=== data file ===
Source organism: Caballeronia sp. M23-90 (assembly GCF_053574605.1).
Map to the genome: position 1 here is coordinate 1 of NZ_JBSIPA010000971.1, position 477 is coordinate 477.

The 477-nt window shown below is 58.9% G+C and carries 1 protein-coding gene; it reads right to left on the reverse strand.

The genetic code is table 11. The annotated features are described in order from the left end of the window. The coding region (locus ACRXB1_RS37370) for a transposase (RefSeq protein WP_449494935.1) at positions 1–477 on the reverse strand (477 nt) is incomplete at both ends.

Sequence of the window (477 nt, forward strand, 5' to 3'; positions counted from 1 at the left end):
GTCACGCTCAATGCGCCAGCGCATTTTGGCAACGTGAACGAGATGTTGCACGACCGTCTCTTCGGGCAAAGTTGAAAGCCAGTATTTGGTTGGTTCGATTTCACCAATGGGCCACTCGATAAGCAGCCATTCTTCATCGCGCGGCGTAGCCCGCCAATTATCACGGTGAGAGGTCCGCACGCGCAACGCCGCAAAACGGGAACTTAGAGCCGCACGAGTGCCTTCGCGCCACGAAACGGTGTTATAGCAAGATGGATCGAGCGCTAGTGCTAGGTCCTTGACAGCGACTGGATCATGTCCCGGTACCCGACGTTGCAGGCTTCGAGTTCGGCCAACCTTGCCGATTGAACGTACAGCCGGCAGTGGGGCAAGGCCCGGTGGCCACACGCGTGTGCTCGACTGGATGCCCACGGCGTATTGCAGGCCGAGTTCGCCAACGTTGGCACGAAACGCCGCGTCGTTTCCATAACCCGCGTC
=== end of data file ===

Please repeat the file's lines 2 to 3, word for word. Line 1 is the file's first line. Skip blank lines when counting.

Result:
Map to the genome: position 1 here is coordinate 1 of NZ_JBSIPA010000971.1, position 477 is coordinate 477.

The 477-nt window shown below is 58.9% G+C and carries 1 protein-coding gene; it reads right to left on the reverse strand.